Skip to main content

Prosecutors want another delay in trial of Michael Jackson's doctor

By Alan Duke, CNN
Prosecutors want another delay in the start of the involuntary manslaughter trial of Dr. Conrad Murray, Michael Jackson's doctor.
Prosecutors want another delay in the start of the involuntary manslaughter trial of Dr. Conrad Murray, Michael Jackson's doctor.
STORY HIGHLIGHTS
  • Dr. Conrad Murray's trial is now set to start September 8
  • Judge Michael Pastor will decide on a three-week delay next month
  • The trial has been delayed twice already
  • The judge has approved a plan for lawyers to see raw Jackson video

Los Angeles (CNN) -- Prosecutors want another delay in the start of the involuntary manslaughter trial of Michael Jackson's doctor, but the judge will wait until next month to decide the request.

"I'm not surprised by all of this," Los Angeles County Superior Court Judge Michael Pastor said during a hearing Friday.

The trial has already been delayed twice since Dr. Conrad Murray invoked his right to a speedy trial after his arraignment in January.

"When I got myself involved in it, I said 'It ain't gonna happen,' " Pastor said, referring to the original starting date of late March. The case has been "creepy crawly," he said.

Jury selection was under way in May when the defense requested a delay so its expert witnesses could have more time to prepare for new experts hired by the prosecution. Pastor then dismissed hundreds of prospective jurors and rescheduled the trial to start on September 8.

Deputy District Attorney David Walgren said Friday morning that the prosecution needed another three weeks to prepare because of "scheduling issues." Defense lawyers did not object to moving jury selection to the end of September.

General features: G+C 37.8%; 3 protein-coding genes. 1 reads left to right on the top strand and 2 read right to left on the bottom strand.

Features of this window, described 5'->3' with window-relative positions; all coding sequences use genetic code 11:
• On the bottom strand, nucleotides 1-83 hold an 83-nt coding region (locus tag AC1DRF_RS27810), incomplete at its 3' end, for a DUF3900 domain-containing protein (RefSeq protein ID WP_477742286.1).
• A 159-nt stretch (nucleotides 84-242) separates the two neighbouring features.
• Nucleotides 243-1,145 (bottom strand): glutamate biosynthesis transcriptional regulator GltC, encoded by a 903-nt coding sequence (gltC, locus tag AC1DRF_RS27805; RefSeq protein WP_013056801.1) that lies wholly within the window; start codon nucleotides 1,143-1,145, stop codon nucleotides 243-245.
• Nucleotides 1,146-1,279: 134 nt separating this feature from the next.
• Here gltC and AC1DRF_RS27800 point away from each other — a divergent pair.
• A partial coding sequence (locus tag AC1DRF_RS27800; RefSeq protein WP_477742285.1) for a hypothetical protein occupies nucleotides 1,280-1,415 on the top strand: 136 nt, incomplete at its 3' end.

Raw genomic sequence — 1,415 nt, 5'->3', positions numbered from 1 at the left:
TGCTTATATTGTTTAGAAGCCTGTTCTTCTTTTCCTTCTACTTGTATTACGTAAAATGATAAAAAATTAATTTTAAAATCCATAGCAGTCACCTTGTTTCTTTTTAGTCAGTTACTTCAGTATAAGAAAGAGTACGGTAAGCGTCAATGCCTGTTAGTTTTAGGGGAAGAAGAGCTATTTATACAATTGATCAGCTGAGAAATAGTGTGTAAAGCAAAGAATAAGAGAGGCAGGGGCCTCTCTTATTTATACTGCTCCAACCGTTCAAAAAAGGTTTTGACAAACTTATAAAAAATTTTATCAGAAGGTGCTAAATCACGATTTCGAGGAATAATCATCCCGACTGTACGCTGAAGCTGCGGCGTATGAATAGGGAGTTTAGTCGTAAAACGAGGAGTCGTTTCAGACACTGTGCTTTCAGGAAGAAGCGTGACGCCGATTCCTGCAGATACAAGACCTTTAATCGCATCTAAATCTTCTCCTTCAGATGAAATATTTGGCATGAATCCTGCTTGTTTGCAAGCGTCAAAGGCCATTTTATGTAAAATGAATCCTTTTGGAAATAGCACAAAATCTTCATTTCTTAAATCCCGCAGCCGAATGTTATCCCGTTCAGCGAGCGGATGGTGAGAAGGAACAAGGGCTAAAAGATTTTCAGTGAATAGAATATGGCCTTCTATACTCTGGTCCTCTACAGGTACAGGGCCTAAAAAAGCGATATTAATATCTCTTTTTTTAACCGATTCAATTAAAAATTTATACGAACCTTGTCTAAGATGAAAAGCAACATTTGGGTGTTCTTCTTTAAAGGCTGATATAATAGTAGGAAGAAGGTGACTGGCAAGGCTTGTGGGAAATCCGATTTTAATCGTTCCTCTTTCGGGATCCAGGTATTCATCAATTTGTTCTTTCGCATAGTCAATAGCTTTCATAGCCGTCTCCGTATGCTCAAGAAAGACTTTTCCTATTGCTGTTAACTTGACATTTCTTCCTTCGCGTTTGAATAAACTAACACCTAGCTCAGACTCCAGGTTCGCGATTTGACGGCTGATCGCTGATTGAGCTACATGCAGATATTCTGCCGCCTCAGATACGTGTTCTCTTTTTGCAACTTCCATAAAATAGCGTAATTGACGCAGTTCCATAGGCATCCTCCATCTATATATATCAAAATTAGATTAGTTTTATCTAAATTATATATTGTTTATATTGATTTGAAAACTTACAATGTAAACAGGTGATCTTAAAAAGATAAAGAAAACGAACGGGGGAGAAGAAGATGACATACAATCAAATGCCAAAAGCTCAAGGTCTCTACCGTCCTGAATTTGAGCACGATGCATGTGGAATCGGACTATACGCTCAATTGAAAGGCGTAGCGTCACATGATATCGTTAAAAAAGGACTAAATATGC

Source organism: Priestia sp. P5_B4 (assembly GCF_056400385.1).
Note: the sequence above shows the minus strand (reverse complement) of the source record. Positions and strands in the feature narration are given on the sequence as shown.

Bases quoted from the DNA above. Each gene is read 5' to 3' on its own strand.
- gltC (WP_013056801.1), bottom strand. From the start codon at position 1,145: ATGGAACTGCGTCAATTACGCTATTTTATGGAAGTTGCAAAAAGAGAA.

Pastor, who said he "rearranged all sort of cases, including capital cases" to start the trial in September, said he would wait until a July 12 hearing to decide.

Also on Friday, the judge approved a plan to allow defense lawyers and prosecutors to view dozens of hours of raw video shot of Michael Jackson's last rehearsals. The video was bought by Sony Pictures for its film "This Is It."

Pastor hasn't ruled on what clips, if any, defense lawyers might be able to show at the trial. He has previously limited the prosecution to just raw video of Jackson's last two days alive.

Saturday is the second anniversary of Jackson's death, which the Los Angeles coroner ruled was from an overdose of the surgical anesthetic propofol, combined with other drugs.

Murray, who was hired as Jackson's personal physician as he prepared for his comeback concerts in London, is charged in the singer's death.

Lawyers.com Lexis Nexis Logo

Law firm search